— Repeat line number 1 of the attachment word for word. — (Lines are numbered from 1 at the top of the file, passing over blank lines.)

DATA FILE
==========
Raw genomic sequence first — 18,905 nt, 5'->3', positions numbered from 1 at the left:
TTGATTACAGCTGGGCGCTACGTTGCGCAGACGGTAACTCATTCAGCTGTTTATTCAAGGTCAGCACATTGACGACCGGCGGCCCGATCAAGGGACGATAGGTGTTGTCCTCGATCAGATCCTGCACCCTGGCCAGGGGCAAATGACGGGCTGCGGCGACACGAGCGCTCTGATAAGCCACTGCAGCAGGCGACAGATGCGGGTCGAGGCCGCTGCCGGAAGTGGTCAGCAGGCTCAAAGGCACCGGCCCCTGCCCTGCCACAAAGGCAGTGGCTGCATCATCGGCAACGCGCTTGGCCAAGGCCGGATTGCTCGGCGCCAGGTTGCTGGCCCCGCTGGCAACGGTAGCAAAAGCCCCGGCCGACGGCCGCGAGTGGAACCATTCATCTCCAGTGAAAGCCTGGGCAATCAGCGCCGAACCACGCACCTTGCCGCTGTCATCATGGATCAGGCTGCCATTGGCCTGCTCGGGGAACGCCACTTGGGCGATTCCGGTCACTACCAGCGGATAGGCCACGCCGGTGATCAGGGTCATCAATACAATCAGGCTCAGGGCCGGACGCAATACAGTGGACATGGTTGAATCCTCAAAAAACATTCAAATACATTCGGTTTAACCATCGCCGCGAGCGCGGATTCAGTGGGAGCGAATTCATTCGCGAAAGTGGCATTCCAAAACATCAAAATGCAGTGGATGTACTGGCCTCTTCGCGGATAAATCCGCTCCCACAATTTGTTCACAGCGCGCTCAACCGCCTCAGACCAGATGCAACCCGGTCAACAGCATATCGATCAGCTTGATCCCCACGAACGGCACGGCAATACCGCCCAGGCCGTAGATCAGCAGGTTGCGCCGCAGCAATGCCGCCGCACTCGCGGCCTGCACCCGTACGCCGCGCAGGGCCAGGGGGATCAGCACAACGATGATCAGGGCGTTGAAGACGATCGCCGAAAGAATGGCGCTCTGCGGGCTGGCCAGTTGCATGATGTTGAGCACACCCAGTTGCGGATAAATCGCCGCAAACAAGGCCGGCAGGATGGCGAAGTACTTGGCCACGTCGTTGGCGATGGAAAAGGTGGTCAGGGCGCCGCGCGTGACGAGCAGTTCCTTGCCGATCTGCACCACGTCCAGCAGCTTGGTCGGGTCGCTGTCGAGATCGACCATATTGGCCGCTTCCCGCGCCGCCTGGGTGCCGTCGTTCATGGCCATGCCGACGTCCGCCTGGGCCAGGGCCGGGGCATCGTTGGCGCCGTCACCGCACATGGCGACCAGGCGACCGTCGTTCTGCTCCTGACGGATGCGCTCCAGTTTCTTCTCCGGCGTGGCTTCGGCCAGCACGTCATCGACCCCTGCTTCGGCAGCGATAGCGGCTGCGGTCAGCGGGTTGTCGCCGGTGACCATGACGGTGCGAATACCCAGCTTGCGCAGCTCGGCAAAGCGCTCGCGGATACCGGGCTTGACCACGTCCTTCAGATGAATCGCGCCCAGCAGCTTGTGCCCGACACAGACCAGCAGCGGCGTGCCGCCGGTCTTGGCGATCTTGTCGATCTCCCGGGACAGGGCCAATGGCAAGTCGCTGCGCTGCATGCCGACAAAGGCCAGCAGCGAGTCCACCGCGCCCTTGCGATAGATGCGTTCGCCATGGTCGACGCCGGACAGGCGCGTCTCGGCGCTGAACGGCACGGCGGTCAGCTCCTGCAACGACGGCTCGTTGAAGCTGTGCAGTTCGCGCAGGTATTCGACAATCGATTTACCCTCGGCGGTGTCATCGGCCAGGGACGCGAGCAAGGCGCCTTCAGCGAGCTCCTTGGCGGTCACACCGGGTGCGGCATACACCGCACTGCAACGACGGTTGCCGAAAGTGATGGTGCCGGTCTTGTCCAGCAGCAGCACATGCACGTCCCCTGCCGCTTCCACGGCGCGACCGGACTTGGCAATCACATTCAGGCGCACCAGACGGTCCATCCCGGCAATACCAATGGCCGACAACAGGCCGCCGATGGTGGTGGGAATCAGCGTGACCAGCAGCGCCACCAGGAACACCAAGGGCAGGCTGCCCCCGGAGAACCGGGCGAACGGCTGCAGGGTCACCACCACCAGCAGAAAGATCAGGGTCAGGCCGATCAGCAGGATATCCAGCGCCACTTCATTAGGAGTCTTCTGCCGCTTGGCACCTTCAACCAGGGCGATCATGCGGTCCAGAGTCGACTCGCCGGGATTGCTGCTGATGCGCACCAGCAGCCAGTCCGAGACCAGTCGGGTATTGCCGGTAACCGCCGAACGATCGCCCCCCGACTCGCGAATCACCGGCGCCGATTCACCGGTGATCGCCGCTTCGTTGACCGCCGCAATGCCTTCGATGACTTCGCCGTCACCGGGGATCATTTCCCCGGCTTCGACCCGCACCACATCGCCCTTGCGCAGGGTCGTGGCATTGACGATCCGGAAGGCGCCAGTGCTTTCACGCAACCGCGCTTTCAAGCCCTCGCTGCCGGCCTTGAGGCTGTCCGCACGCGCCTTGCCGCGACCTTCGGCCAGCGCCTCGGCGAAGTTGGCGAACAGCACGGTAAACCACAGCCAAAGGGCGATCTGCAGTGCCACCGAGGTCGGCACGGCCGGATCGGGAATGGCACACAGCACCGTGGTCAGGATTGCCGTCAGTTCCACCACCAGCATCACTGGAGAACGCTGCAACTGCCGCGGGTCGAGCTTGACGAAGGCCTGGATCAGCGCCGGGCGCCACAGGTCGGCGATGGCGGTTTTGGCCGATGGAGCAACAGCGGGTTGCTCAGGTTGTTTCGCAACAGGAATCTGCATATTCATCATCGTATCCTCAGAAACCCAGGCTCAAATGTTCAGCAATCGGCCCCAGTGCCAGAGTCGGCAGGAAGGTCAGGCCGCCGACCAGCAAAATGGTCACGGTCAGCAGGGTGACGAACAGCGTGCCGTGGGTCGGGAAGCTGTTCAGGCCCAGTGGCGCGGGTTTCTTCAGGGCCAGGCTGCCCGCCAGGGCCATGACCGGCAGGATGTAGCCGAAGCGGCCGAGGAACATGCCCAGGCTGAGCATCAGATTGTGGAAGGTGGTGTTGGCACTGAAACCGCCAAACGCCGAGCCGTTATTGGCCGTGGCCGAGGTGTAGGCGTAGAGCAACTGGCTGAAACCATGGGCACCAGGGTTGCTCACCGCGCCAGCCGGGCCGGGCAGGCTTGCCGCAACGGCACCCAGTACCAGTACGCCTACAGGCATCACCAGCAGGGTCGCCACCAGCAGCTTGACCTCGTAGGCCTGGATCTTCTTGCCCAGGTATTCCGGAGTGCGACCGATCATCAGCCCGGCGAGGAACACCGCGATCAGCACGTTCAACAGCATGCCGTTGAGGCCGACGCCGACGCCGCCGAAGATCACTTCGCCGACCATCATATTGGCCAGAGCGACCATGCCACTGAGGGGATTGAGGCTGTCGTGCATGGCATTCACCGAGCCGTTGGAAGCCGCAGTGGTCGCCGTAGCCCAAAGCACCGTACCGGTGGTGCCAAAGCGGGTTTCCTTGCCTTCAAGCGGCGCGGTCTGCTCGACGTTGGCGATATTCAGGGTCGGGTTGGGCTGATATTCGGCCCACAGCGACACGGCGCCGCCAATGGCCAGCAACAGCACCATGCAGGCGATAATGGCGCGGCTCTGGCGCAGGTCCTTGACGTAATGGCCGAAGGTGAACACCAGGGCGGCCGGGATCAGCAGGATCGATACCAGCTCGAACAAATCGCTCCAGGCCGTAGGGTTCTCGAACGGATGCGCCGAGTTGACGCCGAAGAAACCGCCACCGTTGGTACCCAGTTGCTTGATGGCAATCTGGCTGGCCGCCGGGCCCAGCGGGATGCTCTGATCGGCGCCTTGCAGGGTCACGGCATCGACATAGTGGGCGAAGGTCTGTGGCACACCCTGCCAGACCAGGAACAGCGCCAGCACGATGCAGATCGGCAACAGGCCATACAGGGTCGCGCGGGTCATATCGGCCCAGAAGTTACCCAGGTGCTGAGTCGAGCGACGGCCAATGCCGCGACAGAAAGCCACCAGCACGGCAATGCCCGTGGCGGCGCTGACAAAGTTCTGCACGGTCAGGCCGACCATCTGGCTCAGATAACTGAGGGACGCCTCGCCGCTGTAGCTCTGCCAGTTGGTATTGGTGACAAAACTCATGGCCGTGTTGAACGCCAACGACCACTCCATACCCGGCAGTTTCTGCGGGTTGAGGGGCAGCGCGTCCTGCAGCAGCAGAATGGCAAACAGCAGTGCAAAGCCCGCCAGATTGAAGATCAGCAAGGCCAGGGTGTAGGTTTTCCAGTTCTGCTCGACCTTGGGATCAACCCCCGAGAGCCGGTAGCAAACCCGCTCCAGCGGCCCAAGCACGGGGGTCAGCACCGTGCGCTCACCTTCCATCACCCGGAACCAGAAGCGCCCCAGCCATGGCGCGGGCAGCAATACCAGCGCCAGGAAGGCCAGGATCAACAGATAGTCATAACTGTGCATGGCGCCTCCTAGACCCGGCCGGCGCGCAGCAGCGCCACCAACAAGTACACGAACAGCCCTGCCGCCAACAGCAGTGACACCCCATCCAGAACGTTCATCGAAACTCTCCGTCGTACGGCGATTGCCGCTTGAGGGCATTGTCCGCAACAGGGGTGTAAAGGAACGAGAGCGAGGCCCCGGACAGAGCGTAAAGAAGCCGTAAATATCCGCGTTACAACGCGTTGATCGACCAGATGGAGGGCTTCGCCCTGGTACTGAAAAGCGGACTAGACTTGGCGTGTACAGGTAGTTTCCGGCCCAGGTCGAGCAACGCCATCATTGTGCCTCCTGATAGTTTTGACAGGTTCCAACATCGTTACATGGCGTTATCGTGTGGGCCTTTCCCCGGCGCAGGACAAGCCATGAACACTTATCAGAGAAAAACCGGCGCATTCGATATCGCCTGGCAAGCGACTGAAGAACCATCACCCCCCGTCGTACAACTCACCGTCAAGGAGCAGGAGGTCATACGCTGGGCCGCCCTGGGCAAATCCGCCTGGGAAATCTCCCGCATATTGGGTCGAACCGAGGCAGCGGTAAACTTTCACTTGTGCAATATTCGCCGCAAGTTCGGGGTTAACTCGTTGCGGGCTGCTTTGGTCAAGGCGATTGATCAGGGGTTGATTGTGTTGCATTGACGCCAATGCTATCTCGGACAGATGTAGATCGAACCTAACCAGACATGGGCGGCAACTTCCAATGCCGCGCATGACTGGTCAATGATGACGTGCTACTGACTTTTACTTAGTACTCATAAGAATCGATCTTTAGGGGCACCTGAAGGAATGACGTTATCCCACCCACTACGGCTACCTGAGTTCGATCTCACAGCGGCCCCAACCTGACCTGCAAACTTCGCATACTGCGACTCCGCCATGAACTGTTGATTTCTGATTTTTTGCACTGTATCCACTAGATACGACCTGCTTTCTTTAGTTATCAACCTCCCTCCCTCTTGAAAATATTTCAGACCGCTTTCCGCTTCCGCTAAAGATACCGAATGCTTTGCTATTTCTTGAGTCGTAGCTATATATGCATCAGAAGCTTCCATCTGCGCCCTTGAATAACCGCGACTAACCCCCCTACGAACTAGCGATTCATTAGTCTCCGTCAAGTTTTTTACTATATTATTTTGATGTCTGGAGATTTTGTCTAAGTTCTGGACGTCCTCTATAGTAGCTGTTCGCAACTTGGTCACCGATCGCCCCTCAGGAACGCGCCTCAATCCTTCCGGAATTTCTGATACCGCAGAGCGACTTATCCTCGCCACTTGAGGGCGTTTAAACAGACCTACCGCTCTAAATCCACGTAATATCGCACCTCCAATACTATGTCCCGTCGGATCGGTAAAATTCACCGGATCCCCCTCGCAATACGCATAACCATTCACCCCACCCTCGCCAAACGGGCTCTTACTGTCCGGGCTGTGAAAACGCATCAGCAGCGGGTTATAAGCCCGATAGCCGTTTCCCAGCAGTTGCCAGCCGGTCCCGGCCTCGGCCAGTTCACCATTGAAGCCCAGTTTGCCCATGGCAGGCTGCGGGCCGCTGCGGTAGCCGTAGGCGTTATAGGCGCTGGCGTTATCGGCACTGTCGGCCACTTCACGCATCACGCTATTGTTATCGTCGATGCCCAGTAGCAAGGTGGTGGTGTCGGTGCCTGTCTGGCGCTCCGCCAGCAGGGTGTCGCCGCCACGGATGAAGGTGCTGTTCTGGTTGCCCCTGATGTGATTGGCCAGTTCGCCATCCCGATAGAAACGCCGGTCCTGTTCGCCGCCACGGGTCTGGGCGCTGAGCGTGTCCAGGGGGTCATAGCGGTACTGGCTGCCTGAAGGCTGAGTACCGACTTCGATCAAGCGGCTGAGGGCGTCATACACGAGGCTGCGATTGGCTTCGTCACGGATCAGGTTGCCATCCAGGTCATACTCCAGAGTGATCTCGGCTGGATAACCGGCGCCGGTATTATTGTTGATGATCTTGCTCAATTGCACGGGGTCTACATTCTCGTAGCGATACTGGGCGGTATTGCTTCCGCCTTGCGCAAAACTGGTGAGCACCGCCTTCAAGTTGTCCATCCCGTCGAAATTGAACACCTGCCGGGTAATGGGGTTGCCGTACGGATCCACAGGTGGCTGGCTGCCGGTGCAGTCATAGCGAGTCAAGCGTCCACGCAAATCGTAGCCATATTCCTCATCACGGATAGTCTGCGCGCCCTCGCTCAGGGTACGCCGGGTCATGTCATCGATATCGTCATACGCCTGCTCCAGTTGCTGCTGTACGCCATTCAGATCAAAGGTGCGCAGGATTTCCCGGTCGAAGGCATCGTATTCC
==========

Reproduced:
Raw genomic sequence first — 18,905 nt, 5'->3', positions numbered from 1 at the left: